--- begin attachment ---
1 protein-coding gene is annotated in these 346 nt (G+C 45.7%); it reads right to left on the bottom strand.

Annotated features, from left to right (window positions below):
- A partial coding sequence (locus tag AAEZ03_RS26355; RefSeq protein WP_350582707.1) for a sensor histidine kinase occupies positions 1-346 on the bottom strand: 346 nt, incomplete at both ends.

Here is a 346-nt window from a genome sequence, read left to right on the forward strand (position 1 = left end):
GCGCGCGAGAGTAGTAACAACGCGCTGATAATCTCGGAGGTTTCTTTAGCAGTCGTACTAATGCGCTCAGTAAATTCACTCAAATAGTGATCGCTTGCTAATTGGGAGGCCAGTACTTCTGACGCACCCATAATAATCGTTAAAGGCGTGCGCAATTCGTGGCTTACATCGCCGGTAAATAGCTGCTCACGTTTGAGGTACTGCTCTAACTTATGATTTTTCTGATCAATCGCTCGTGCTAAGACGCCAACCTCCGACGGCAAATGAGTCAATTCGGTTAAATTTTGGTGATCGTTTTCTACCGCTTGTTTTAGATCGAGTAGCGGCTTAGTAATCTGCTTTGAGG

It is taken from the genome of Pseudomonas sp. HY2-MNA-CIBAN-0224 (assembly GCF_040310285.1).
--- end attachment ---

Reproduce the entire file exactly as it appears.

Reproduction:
1 protein-coding gene is annotated in these 346 nt (G+C 45.7%); it reads right to left on the bottom strand.

Annotated features, from left to right (window positions below):
- A partial coding sequence (locus tag AAEZ03_RS26355; RefSeq protein WP_350582707.1) for a sensor histidine kinase occupies positions 1-346 on the bottom strand: 346 nt, incomplete at both ends.

Here is a 346-nt window from a genome sequence, read left to right on the forward strand (position 1 = left end):
GCGCGCGAGAGTAGTAACAACGCGCTGATAATCTCGGAGGTTTCTTTAGCAGTCGTACTAATGCGCTCAGTAAATTCACTCAAATAGTGATCGCTTGCTAATTGGGAGGCCAGTACTTCTGACGCACCCATAATAATCGTTAAAGGCGTGCGCAATTCGTGGCTTACATCGCCGGTAAATAGCTGCTCACGTTTGAGGTACTGCTCTAACTTATGATTTTTCTGATCAATCGCTCGTGCTAAGACGCCAACCTCCGACGGCAAATGAGTCAATTCGGTTAAATTTTGGTGATCGTTTTCTACCGCTTGTTTTAGATCGAGTAGCGGCTTAGTAATCTGCTTTGAGG

It is taken from the genome of Pseudomonas sp. HY2-MNA-CIBAN-0224 (assembly GCF_040310285.1).